For some people, post-Thanksgiving holiday shopping is an exciting time of year in which we get to indulge our friends and family with special gifts that will hopefully bring joy and warmth into what is, in many parts of the country, an otherwise barren, dreadful season marked by darkness, cold, and the death of all things delicate and beautiful. For others, holiday shopping is mindless consumerism epitomized, representing everything that is wrong with our godless, idiotic society.
The truth, of course, is more nuanced than either of those positions alone.
After Thanksgiving dinner this year, some of my family invited me to tag along with them on their doorbuster sale shopping trip. But, I declined. I didn’t decline on any moral grounds. Rather, after I carefully looked through the advertising newspaper inserts and other flyers that my brother-in-law brought over, I didn’t really see anything that I thought I should buy, either for myself or for anyone else. I certainly didn’t see anything I would be willing to stand in line for–or even stand up for. Although I probably could have used the exercise, and I would have had fun with my family, I decided to stay home to get some work done.
My sister asked, standing by the door before heading out, “Hey Tweedle, what do you want for Christmas?” (And yes, I am a grown assed woman–and a woman of size, at that–but my older sisters call me Tweedle. Sometimes, Tweet for short. I have no recollection over how this came to be.)
“Hmmmm. Well -nothing, really…” I hesitated to list anything; I never know how to answer that question. I actually love practical gifts, but if I were to ask for a large box of soft 60-watt light bulbs or a gift certificate to Jiffy Lube, people would look at me weird. But, in response to my sister’s quit-playing-and-tell-me-what-you-need-since-I-would-rather-spend-my-money-on-something-useful-than-something-you-will-regift face, I eventually conceded, “A new sweater would be nice. My office is always SUPER cold.”
“A sweater? Okay. So, what colors do you like -oh wait, nevermind. Anything marking the absence of color. Black, grey. Or brown, maybe beige. I forgot you hate color,” she joked.
“I don’t hate color. However, yes, grey, brown–either would be fine. Ahem,” I tried to defend myself against the truth my sisters know so well.
I stayed up late that night, pretty much all night, working and writing and skimming my Facebook newsfeed when I felt like procrastinating. Between pictures and status updates from actual shoppers out there, there were numerous posts in my feed in support of Buy Nothing Day. Some posts were quite informative. Others, like Mark Dice’s verbal attack on lined-up holiday shoppers, were difficult to watch in their stupidity. (I’d be way more impressed if he took that bullhorn to manufacturers and producers of “zombie” goods.) It doesn’t take a communications expert in the psychology of persuasion to understand that personal attacks on consumers will probably do little to change consumer attitudes and behavior. Then again, it doesn’t seem like changing consumer behavior is really his primary motivation–unless it includes people purchasing his own books or videos.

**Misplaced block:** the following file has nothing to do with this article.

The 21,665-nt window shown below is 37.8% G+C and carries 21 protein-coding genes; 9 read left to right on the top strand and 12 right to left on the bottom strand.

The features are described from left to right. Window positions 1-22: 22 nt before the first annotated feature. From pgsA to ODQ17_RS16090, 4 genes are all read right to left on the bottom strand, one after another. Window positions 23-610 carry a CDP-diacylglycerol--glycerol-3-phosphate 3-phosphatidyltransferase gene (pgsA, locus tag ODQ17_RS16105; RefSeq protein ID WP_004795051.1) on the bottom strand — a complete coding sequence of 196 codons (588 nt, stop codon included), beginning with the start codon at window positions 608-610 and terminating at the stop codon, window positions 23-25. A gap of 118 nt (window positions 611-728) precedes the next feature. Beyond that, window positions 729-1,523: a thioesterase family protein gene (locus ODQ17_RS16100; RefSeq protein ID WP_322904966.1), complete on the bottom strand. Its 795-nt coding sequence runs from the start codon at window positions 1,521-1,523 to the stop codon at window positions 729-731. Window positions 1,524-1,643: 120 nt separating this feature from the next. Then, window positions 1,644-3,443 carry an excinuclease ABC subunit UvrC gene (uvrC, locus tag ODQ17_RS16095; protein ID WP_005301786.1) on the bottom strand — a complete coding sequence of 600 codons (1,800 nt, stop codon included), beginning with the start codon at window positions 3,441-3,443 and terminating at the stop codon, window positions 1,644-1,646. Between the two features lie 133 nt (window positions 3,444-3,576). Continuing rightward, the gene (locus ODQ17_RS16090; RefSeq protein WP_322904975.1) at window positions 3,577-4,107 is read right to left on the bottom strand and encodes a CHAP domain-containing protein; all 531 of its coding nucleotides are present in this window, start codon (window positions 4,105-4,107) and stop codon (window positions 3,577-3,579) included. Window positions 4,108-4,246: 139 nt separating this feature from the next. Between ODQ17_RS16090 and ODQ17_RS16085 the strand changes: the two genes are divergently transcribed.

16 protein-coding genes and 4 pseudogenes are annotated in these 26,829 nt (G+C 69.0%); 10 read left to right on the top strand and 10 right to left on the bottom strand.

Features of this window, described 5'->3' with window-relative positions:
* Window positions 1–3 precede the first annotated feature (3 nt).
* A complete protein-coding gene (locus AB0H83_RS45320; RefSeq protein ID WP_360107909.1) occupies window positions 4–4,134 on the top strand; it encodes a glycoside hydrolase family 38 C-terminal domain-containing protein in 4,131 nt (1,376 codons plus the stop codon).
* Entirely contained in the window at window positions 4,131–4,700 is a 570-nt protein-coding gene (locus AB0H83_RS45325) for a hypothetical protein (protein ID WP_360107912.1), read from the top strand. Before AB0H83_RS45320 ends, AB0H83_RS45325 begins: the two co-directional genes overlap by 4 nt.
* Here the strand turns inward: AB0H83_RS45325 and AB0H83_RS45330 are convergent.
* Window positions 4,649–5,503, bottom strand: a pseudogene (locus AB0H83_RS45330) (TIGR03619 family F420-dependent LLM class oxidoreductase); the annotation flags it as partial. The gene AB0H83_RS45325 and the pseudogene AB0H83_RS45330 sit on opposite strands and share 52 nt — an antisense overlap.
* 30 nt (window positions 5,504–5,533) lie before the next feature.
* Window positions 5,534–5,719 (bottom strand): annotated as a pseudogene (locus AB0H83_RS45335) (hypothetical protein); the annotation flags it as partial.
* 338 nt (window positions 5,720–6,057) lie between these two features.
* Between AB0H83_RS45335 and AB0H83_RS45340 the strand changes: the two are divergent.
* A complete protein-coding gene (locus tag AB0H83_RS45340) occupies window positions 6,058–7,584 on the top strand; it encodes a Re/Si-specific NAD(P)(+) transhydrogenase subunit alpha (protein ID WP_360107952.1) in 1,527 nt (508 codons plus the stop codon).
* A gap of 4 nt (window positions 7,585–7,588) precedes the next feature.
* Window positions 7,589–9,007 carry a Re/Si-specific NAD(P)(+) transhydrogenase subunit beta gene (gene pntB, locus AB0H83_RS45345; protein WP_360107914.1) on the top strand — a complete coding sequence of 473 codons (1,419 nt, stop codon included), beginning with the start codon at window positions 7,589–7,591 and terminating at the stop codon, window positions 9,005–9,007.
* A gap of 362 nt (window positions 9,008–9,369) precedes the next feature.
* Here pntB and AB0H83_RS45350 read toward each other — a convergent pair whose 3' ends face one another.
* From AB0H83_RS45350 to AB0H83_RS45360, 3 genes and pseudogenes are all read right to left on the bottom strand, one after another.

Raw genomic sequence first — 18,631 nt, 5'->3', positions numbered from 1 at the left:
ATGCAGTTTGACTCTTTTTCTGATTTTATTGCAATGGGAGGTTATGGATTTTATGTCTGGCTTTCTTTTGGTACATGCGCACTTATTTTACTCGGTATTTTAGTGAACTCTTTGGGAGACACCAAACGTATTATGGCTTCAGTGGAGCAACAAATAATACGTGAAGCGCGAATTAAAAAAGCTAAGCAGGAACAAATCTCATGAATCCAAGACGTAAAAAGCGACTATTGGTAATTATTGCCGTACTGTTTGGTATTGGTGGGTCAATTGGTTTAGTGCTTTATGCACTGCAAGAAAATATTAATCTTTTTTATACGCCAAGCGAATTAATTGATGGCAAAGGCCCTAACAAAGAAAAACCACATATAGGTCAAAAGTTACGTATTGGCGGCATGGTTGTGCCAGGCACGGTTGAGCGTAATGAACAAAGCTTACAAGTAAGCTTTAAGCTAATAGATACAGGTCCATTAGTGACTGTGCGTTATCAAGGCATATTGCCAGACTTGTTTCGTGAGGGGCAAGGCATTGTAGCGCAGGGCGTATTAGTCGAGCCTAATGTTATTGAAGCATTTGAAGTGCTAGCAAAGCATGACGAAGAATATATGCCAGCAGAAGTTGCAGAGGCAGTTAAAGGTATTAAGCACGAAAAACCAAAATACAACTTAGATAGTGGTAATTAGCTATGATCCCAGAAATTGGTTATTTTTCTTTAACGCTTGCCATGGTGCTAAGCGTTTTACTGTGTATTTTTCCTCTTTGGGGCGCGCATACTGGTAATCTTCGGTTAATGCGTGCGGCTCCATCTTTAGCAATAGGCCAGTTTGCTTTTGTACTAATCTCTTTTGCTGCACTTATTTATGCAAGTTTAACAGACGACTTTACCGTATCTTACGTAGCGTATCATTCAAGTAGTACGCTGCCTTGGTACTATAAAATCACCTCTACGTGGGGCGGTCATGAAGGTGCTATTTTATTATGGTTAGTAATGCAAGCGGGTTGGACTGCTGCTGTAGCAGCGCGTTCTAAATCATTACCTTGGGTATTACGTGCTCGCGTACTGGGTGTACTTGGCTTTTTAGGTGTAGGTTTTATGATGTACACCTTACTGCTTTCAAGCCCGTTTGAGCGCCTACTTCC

That night, there were also many other posts, too, from my creative friends trying to make a living. Photographers, cartoonists, musicians, jewelry makers, other actors and performers, all of them alerting people to various goods and tickets to upcoming events that were available for purchase. Is buying nothing the best solution to combating mindless consumerism? Clearly not all that desirable for many people, is it even feasible to buy nothing? Perhaps mindful consumerism is best. It appeared that my newsfeed was as fractured as our collective thinking is on consumerism itself.
BUY THIS! SUPPORT THE ECONOMY!
BUY NOTHING! DOWN WITH CAPITALISM!
Ultimately, the trampling hordes of crazed, violent shoppers and bullhorn-wielding, insult-throwing, angry anti-consumerists share something essential in common: an unyielding disdain for their fellow man. This is not a critique against the tempered voices on the problem of unchecked consumerism. Those we should listen to. However, I am less inclined to pay attention to the Mark Dices of the world. These people derive satisfaction from basking in the glow of their self-righteous ideology in the same way those they condemn numb themselves in front of their shamefully-fought over doorbuster sale-priced televisions. That is, they do so with little regard for understanding the antecedents and consequences of their behavior–and even less regard for understanding opposing viewpoints, their merits, and how they came to be.
While I recognize I will have to do a fair amount of research in order to make responsible shopping decisions this Christmas, there is one gift I will be generously giving, without hesitation, to all, including myself: the gift of faith in humankind. We can change our ways for the better; we have and we will. We are not zombies, pigs, sheep or sheople. We are human beings with the capacity to teach and learn and change. I believe this because I know this.
Meanwhile, as I sit here finishing up this post in my icebox of an office, I cannot help but think about that sweater I am expecting and how it cannot come soon enough.